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Friday, February 24, 2006 

Health Insurance Who Needs It?

In 2002 the Institute of Medicine came out with their finding in their landmark study, Unequal Treatment: Confronting Racial and Ethnic Disparities in Health Care, which documented the disparities in treatment of minorities in the American healthcare system. They found:
Racial and ethnic minorities tend to receive a lower quality of healthcare than non-minorities, even when access-related factors, such as patients' insurance status and income, are controlled.

The report found that one of the major factors for the lack of health insurance is due to racial disparities that occur regarding healthcare. These disparities occur in the societal context of broader social and economic inequality and a history of racial and ethnic discrimination.

The state of healthcare in America, the study found that too many Hispanic Americans do not have access to even basic health insurance coverage. According to the U.S. Census Bureau's Income, Poverty, and Health Insurance Coverage in the United States: 2004 [PDF] report, "[t]he uninsured rate in 2004 was 11.3 percent for non-Hispanic whites and 19.7 percent for blacks" compared to the "uninsured rate for Hispanics ... was 32.7 percent."

Interestingly, a study conducted by the Aetna U.S. Healthcare, over half of Americans (55%) believe people of color receive the same quality of medical care as White Americans do and only a third (28%) do believe African Americans, Hispanics, and other minority groups receive a lower quality of care. In the same study, they found:
A substantial majority of White Americans (63%) see no differences in the quality of healthcare, while an almost equally strong majority of African Americans (59%) see lower quality care for people of color. Hispanics are divided on the issue.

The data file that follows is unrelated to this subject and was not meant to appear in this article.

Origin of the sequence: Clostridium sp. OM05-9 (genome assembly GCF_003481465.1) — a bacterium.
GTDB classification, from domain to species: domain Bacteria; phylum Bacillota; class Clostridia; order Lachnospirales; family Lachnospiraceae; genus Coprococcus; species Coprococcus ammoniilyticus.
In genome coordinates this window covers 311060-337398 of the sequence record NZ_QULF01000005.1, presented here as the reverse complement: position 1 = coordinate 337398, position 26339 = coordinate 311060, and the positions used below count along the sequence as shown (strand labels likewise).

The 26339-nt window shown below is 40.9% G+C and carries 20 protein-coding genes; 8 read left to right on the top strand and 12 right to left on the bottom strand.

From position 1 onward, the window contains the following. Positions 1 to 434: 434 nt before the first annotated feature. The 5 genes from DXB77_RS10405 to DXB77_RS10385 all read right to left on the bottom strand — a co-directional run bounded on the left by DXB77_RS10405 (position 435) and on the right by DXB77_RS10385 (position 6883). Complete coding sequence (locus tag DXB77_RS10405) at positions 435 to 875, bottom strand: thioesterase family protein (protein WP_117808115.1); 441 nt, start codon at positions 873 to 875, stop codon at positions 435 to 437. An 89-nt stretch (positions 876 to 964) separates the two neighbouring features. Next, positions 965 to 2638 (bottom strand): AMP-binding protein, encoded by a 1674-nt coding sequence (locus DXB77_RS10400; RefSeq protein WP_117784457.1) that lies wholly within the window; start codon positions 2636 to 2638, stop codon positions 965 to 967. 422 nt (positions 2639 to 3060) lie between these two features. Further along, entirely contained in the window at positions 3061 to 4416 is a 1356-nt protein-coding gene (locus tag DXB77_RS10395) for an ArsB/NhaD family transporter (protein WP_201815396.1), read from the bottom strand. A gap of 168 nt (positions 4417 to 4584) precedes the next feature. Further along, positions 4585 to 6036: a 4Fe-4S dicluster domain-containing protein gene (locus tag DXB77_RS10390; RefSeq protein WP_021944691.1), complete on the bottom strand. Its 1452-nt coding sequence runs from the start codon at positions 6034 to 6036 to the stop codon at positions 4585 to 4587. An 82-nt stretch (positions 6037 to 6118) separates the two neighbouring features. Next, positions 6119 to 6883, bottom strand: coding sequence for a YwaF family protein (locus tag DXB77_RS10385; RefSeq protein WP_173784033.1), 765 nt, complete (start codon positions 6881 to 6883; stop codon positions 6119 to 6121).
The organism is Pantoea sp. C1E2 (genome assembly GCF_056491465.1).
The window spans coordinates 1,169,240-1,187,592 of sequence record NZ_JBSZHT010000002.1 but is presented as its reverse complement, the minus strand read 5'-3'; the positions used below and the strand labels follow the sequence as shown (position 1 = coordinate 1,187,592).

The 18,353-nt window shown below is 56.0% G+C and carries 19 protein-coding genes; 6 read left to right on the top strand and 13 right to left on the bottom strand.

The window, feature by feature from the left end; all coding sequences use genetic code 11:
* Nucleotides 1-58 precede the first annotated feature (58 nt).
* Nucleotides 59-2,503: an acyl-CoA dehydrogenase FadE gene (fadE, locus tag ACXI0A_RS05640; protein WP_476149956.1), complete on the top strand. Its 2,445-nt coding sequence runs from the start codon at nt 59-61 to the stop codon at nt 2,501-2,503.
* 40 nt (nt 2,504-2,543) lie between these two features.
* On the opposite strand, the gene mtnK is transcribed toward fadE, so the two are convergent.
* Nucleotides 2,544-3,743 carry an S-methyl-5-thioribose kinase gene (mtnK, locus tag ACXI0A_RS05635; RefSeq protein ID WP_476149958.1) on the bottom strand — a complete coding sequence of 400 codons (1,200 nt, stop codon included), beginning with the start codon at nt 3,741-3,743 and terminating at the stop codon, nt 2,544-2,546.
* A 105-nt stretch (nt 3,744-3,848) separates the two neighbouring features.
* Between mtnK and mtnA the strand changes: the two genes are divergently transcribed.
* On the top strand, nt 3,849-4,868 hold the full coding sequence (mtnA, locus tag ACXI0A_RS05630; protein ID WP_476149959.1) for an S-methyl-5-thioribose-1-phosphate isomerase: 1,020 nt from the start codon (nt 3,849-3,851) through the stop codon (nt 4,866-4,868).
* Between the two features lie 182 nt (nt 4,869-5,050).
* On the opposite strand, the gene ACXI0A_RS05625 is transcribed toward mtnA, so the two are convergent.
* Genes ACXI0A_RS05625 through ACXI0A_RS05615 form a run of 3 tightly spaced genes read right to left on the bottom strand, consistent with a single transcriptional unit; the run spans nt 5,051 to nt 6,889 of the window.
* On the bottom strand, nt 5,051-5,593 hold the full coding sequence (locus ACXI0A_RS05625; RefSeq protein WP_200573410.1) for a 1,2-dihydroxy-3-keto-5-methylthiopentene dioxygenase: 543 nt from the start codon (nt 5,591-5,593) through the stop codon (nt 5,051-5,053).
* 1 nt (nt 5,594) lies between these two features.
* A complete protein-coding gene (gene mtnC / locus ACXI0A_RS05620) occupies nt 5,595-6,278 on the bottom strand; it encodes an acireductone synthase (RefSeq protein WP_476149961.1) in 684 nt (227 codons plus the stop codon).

According to Aetna U.S. Healthcare, the highest uninsured rate in the United States is among people of Hispanic origin. Over one-third, or 39 percent, of Hispanics were uninsured compared with only 14 percent for non-Hispanic whites. [Aetna U.S. Healthcare, "Concerning the Uninsured Worker: An Introduction to a Critical Issue for All Americans," May 1999]

Although tens of millions of Americans lack health insurance, the issue is the ability keep health care. In most other economically developed countries, governments guarantee health coverage, or require that citizens have it. However, in the U.S., coverage is not stable. It can come and go. This can have devastating clinical and financial consequences for those who find themselves without health insurance, even for relatively short periods. Recently, September 2005, a study conducted The Commonwealth Fund found that the young adults and Hispanics with Medicaid or private insurance, were relatively likely to lose their coverage. And less than half of people who transitioned into and out of low income and were initially uninsured were able to obtain coverage.

In another report by the Commonwealth Fund, when it comes to the workforce, The Commonwealth Fund found that Hispanics lag far behind non-Hispanics in health insurance coverage.
In the job market, Hispanics are at a double disadvantage: they are more likely to be employed in industries and occupations where employer coverage is less likely to be offered and within these industries, Hispanics are less likely than non-Hispanics to be offered coverage. For example, within the construction industry, 64% of non-Hispanic whites are offered and eligible for coverage, compared to 46% of Hispanics. Yet when they are offered health benefits, Hispanics are just as likely as non-Hispanic whites to accept it.

Lower income accounts for some, but not all of the disparity between Hispanic workers and other workers. Among families with incomes of less than $15,000, 45% of Hispanics are uninsured compared with 29% of whites and blacks. Among full-time Hispanic workers, 58% have coverage through their job, compared with 75% of blacks and 80% of whites.